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BOISE — While non-presidential elections typically result in lower turnout, Ada County is projecting near-presidential election-level participation rates in the Nov. 6 election.

“I’ve been in this business for 21 years, conducting elections, and I’ve never seen anything quite like this,” Ada County Clerk Chris Rich said.

Rich said the county is projecting up to 73 percent voter participation, which would considerably trump the last gubernatorial election in 2014, which had 62 percent voter turnout, according to election records. The prior gubernatorial election had slightly less at 61 percent turnout.

In 2016, the last presidential election, Ada County saw 88 percent turnout among registered voters, according to Ada County voting records.

While Rich said the county is predicting a high turnout, it’s just an educated guess the county calculates based largely on participation in the primary election.

Rich said the number of mail-in ballots requested has already exceeded the presidential election from 2016.

“We just started early voting, it’s a little early to tell, but the numbers seem to be really good,” he said.

A stark difference between the May primary and the last gubernatorial election was Democratic voter turnout. Democratic voters saw a sharp uptick in the primary election — roughly a 300 percent increase — but Democratic numbers are lower in Idaho, so turnout percentages are more drastically affected, Rich said.

According to numbers provided by the county, the 2014 primary showed 10,067 Democratic voters, while in 2018, 29,844 Idahoans voted Democratic.

Republicans, meanwhile, showed a turnout of 30,875 in 2014 and 47,809 in 2018, roughly a 50 percent uptick.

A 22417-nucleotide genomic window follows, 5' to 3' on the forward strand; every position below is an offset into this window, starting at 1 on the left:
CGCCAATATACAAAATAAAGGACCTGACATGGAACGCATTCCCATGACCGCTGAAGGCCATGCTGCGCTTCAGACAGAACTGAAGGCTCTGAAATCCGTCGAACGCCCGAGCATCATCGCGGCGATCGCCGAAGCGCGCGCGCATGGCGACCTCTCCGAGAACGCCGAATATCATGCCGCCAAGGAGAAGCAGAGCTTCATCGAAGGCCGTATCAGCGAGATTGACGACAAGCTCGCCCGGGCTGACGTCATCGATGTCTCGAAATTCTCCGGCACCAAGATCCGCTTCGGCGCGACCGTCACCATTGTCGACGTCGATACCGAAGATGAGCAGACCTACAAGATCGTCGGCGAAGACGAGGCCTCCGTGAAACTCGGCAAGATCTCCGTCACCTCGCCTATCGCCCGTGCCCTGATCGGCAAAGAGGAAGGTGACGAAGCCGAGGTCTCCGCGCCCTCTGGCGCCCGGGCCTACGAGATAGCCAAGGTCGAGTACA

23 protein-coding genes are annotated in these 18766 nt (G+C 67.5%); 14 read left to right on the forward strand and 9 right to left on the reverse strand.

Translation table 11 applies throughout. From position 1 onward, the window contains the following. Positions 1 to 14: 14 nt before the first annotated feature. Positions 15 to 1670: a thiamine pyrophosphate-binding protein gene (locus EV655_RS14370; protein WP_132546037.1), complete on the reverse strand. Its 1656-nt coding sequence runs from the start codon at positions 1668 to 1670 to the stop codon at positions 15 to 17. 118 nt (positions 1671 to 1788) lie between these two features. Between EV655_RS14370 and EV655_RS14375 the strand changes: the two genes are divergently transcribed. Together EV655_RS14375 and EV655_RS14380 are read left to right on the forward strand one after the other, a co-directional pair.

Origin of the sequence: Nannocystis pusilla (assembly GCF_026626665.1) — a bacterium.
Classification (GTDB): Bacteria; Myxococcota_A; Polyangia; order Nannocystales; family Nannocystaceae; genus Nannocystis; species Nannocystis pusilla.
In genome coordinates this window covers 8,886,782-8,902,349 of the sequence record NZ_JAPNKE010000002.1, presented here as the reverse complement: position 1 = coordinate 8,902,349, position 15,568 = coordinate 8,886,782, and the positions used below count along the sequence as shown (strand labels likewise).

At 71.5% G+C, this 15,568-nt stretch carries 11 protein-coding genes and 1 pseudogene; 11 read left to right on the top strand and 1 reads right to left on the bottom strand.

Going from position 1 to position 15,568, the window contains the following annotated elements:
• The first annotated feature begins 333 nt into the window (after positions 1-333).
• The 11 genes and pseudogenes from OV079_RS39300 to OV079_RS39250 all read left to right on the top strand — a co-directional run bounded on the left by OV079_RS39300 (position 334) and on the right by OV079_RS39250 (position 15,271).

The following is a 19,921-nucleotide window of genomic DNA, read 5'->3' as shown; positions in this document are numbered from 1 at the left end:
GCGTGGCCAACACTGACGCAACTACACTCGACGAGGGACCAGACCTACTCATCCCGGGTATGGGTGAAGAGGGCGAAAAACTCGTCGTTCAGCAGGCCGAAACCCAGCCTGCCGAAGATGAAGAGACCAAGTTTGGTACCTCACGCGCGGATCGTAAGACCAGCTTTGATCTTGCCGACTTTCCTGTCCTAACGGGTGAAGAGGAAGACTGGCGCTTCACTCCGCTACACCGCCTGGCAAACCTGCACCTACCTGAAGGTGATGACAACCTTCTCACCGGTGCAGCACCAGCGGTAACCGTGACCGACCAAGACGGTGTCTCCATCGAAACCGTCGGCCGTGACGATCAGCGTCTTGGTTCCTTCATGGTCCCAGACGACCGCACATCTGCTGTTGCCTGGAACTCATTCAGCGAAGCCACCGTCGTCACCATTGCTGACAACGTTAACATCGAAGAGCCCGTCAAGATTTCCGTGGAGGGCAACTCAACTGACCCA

As of Oct. 10, 31,264 new voters have registered to vote in Ada County. Of those, 47 percent are millennials.

“I also recall that there was still an increase with voters registering 50 and above,” Rich said.

“In the primary we had a number of hot races,” Rich said. The gubernatorial race may have a significant impact on voter turnout, he said.

However, the current political climate and the direction people feel the country is going also could have an impact on voter turnout, he said. “I think there’s forces outside of Idaho.”

To deal with the influx of expected voter participation, the county is planning on maxing out its election staff, as it is trying to reach around 1,200 poll workers to work its 150 polling places around the county.

Rich noted there are a number of big issues on this November’s ballot such as Medicaid expansion, the horse race betting machine initiative and the Ada County Highway District’s registration fee measure. These ballot items can influence voter participation, he said.

While high turnout is expected, Rich says he doesn’t expect this to be a sustained trend for elections to come, as voter turnout historically ebbs and flows.

If past voter turnout is any indicator, Rich said, “it’s a one-off.”

Xavier Ward covers Ada County for The Idaho Press. You can follow him on Twitter at @XavierAWard.

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